Profile: Chateau Pontet-Canet
- Wednesday 4 August 2010
The sodden earth didn’t bother Opale, Reine and Kakou much either. It was a root day on the biodynamic calendar and the three Breton horses were in their element as they pulled their specially adapted carts through the vineyard, spraying cow-horn dung as they went.
Seeing biodynamic viticulture in Burgundy or in the Loire Valley is par for the course.
But in the Médoc, with its sizeable estates and humid weather, it comes as a shock to be confronted with the theories of Rudolf Steiner. Not least at a cru classé. So much so that you could be forgiven if it crossed your mind that Opale, Reine and Kakou might be merely players on an elaborate marketing stage.
But on the evidence of recent years, Pontet-Canet is about more than just image. Despite its status as a mere fifth growth, its potential, with vineyards next to those of first growth Mouton-Rothschild, is for greater things. The critical reception to – and clamour for – its wines over recent vintages suggests it is starting to realise them.
‘Sound and competent’ were the words used by Robert Parker to characterise its wines before the château was bought from the Cruse family in 1975 by Cognac merchant, Guy Tesseron, in the wake of the 1973 Bordeaux wine scandal (Henri Cruse was convicted of blending the estate’s wine with cheap Rioja).
Since the full-time management of the property was taken over by Guy’s son Alfred in 1994, the wines have grown steadily in quality. From the landmark 2000 vintage onwards, the wines have grown in reputation, too. Indeed the rapturous reception given to the 2009 vintage has been such that Pontet-Canet can consider itself a member of the elite club of over-achieving non-first-growth châteaux that includes Ducru-Beaucaillou, Cos d’Estournel and Palmer.
Realising the vineyard’s potential was the catalyst that drove Alfred Tesseron from the moment he first got his hands dirty in 1977. Sorting was introduced in 1987, green harvesting began soon after, and he gave up herbicides altogether in 2003. In 2004, he decided on a bold plan unique for a cru classé: to turn the vineyards over to biodynamic viticulture via advice, and the requisite Maria Thun preparations, from biodynamics expert, the late François Boucher. How did it happen?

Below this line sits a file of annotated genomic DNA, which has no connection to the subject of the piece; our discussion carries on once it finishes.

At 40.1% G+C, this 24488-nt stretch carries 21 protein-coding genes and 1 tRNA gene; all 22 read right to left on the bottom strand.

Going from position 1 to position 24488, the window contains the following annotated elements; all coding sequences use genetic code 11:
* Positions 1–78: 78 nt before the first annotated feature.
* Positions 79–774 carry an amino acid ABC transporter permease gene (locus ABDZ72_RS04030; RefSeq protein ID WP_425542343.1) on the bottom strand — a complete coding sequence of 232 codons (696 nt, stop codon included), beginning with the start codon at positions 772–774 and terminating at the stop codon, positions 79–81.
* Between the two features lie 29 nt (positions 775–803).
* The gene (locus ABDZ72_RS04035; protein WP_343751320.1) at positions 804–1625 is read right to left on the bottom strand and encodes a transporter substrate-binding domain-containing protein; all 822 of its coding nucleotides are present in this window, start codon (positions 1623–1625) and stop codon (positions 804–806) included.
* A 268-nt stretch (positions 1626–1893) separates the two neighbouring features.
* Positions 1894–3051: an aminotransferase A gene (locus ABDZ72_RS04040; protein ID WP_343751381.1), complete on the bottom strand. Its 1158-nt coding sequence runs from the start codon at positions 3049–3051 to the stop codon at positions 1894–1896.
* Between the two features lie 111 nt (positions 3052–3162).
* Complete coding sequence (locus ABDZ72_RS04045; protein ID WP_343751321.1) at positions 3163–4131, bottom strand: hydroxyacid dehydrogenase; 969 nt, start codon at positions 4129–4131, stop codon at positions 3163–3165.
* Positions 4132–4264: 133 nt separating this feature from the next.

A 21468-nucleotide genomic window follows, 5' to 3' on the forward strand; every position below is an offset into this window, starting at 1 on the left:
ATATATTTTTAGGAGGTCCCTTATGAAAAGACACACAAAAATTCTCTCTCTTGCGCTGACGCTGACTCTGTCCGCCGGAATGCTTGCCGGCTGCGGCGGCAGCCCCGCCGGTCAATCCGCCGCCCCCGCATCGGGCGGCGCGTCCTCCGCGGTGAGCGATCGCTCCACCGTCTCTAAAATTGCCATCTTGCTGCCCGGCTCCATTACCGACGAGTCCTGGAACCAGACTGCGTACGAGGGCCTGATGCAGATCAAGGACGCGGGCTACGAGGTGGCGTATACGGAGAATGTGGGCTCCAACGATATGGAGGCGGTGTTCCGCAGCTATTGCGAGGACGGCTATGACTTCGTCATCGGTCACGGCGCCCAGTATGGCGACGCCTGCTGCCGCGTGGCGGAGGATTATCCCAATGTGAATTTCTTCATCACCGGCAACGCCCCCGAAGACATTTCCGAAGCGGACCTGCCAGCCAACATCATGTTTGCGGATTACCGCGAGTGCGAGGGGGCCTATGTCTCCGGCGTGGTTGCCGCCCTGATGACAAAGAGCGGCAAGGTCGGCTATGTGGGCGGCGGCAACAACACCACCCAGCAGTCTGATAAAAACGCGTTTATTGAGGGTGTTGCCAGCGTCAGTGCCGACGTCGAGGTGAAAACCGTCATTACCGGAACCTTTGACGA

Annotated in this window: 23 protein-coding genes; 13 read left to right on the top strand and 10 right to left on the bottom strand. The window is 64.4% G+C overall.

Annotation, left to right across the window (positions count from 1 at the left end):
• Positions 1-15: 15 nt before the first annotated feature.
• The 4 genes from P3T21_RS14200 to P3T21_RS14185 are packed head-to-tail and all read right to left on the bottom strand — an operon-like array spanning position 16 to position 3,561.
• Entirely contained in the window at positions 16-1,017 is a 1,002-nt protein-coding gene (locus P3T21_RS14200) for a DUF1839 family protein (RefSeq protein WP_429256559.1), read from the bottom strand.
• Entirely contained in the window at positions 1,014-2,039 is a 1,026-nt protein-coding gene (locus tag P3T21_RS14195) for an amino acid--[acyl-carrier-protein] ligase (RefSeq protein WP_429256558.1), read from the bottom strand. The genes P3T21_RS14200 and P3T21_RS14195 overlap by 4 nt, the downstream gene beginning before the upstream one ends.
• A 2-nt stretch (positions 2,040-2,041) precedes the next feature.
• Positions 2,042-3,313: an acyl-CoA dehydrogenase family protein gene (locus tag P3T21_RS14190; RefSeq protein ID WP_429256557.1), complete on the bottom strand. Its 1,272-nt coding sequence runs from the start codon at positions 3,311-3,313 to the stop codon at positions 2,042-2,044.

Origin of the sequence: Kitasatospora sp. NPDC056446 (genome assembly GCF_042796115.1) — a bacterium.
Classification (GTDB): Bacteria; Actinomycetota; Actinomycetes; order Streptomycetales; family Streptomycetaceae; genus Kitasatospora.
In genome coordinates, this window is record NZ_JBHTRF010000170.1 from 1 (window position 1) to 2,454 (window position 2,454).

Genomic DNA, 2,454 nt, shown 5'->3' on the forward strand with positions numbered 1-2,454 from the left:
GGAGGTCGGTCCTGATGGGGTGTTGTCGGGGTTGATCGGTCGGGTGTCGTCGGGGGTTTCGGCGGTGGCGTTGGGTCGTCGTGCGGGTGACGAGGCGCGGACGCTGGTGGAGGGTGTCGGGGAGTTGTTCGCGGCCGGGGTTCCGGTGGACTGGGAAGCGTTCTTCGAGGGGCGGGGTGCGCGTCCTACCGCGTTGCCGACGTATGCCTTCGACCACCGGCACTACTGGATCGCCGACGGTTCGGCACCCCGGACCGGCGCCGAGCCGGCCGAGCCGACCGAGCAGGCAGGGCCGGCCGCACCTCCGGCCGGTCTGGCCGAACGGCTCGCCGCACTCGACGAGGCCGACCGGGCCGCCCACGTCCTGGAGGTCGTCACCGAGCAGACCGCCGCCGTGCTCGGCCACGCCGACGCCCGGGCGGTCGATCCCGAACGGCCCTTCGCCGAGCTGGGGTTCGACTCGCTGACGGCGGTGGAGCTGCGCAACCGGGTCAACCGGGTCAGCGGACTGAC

It came down to two things: a yearning to improve the wine; and admiration for what Jean-Michel Comme, technical director since 1989, had achieved at his own estate, Champs des Treilles in Ste-Foy la Grande. In 2004, Tesseron made the huge decision to entrust Comme with Pontet-Canet’s direction. ‘In the end, you have to decide if you’re going to stand still or improve, and what I saw at Champs des Treilles was the turning point’, says Tesseron. ‘I said to Jean-Michel, “If you think you can do it, let’s try.” It was a question of confidence. I wouldn’t have done it with just anyone, but he always explains what he’s doing.’
Divided into two main parcels, and sub-divided into a further 92 plots, the soils at Pontet-Canet are composed of classic Médoc Günzian gravel over clay and limestone. Registering with organic certifier Ecocert in 2005 (and then its biodynamic counterpart Biodivin), Tesseron replaced the stainless steel in the cellar with small conical concrete vats that are gravity-filled for gentler tannin management and the best vinification for each individual plot. As the yields came down naturally instead of by green harvesting, the quantity of grand vin rose from 50% to 80%, while the second wine, Les Hauts de Pontet-Canet, diminished.
Eight hectares of vineyard were chosen for horse power in place of tractors, and 14ha in total for the first experimental biodynamic vintage in 2004. Two years later, Comme extended the ploughing, spraying and replacing of dead vines to 24ha. The long-term aim is to ditch the tractors and bring in a full complement of 10 horses to work the entire 81ha, roughly two-thirds of which is Cabernet Sauvignon, along with Merlot and a smattering of Cab Franc and Petit Verdot.